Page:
Doesn’t dig as deep as it could, but offers a captivating look at the NBA’s greatest era.

Pub Date: Nov. 4, 2009

ISBN: 978-0-547-22547-0

Page Count: 352

Publisher: Houghton Mifflin Harcourt

Review Posted Online: May 20, 2010

Kirkus Reviews Issue: Sept. 1, 2009

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One of the NBA’s 50 greatest players scores another basket—a deeply personal one.

BACK FROM THE DEAD

A basketball legend reflects on his life in the game and a life lived in the “nightmare of endlessly repetitive and constant pain, agony, and guilt.”

Walton (Nothing but Net, 1994, etc.) begins this memoir on the floor—literally: “I have been living on the floor for most of the last two and a half years, unable to move.” In 2008, he suffered a catastrophic spinal collapse. “My spine will no longer hold me,” he writes. Thirty-seven orthopedic injuries, stemming from the fact that he had malformed feet, led to an endless string of stress fractures. As he notes, Walton is “the most injured athlete in the history of sports.” Over the years, he had ground his lower extremities “down to dust.” Walton’s memoir is two interwoven stories. The first is about his lifelong love of basketball, the second, his lifelong battle with injuries and pain. He had his first operation when he was 14, for a knee hurt in a basketball game. As he chronicles his distinguished career in the game, from high school to college to the NBA, he punctuates that story with a parallel one that chronicles at each juncture the injuries he suffered and overcame until he could no longer play, eventually turning to a successful broadcasting career (which helped his stuttering problem). Thanks to successful experimental spinal fusion surgery, he’s now pain-free. And then there’s the music he loves, especially the Grateful Dead’s; it accompanies both stories like a soundtrack playing off in the distance. Walton tends to get long-winded at times, but that won’t be news to anyone who watches his broadcasts, and those who have been afflicted with lifelong injuries will find the book uplifting and inspirational. Basketball fans will relish Walton’s acumen and insights into the game as well as his stories about players, coaches (especially John Wooden), and games, all told in Walton’s fervent, witty style.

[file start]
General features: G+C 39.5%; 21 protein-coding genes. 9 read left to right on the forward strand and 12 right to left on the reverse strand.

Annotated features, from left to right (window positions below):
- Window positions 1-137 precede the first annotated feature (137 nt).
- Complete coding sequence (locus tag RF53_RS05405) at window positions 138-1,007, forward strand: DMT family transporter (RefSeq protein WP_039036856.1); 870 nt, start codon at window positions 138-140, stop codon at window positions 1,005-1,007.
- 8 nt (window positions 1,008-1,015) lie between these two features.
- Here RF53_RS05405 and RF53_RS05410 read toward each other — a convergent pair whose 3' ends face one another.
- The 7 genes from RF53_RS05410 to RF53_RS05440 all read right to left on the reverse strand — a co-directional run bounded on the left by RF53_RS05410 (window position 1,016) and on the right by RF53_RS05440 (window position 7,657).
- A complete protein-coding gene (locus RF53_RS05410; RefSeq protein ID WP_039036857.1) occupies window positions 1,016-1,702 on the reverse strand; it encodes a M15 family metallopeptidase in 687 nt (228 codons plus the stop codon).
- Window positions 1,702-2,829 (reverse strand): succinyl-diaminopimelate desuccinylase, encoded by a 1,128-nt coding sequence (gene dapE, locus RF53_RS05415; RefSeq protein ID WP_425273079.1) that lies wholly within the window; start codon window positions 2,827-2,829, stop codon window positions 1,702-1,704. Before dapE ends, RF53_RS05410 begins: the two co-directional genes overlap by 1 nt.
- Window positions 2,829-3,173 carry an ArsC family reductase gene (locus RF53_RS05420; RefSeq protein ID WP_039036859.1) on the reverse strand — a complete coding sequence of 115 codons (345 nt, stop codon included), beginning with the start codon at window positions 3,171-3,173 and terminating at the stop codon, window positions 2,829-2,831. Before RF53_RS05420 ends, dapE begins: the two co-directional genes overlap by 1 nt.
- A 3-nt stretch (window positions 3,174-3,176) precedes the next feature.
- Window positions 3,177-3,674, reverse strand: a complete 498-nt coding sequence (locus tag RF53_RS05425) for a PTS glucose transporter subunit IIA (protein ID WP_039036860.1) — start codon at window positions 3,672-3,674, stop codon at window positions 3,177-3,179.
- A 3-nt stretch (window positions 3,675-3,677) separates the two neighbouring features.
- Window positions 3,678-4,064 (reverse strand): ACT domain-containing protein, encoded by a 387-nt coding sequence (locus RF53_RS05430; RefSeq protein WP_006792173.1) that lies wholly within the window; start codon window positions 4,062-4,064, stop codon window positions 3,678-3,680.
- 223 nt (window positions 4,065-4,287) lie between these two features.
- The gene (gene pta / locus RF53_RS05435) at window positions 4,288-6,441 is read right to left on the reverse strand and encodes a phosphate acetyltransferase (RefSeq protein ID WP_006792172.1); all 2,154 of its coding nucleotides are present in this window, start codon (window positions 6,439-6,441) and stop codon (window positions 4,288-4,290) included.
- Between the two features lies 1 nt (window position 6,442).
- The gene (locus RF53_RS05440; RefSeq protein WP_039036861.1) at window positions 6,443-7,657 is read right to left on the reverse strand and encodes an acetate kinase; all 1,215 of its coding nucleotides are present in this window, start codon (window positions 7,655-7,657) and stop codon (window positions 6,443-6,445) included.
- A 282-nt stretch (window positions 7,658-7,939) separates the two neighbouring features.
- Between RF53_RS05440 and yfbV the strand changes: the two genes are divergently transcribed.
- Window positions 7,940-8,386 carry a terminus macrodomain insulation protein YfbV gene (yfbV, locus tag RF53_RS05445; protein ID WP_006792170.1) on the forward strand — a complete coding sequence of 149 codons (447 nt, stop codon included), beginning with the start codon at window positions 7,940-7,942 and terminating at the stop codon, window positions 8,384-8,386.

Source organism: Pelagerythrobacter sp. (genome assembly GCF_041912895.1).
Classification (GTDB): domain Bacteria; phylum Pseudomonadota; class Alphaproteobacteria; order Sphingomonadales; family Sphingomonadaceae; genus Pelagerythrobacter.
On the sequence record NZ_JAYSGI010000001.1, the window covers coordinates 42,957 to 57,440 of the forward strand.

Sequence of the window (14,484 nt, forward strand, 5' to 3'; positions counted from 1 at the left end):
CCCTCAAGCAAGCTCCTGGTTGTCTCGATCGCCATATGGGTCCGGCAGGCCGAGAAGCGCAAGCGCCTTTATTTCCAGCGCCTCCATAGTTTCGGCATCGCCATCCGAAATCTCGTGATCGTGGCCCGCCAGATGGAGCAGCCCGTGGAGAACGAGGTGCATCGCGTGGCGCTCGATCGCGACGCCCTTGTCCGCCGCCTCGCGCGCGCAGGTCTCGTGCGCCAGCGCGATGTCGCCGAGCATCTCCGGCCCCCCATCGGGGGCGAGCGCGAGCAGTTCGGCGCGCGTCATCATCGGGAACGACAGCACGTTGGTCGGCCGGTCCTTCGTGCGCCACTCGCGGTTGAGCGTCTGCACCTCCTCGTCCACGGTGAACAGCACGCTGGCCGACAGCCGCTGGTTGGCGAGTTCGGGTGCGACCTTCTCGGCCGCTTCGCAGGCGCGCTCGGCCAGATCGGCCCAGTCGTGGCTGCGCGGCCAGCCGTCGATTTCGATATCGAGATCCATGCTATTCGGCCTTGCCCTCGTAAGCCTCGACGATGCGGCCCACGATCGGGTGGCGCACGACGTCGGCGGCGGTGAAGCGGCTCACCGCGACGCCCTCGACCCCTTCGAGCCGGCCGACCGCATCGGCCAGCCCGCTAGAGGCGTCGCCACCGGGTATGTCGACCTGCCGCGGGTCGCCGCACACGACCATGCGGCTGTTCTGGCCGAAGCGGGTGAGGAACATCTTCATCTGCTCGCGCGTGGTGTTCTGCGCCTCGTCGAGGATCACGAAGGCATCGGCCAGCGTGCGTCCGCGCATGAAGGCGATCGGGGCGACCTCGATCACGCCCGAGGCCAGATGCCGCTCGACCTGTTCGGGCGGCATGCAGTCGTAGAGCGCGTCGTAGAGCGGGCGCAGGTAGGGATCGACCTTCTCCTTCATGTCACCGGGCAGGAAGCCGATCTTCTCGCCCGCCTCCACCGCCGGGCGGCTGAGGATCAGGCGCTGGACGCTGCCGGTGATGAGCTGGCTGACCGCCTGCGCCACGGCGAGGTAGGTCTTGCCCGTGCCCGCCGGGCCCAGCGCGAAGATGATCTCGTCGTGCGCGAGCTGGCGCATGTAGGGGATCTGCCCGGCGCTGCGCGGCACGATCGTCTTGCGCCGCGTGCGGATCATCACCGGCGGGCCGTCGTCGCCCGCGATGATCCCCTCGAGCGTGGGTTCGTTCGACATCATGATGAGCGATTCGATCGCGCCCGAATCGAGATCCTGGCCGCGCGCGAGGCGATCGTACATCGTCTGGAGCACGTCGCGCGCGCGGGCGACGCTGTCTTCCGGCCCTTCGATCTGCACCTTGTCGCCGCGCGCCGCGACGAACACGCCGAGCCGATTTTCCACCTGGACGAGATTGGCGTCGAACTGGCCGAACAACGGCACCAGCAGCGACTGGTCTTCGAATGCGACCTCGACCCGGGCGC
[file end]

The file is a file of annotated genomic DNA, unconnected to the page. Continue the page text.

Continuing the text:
One of the NBA’s 50 greatest players scores another basket—a deeply personal one.

Pub Date: March 8, 2016

ISBN: 978-1-4767-1686-2

Page Count: 352

Publisher: Simon & Schuster

Review Posted Online: Dec. 19, 2015

Kirkus Reviews Issue: Jan. 1, 2016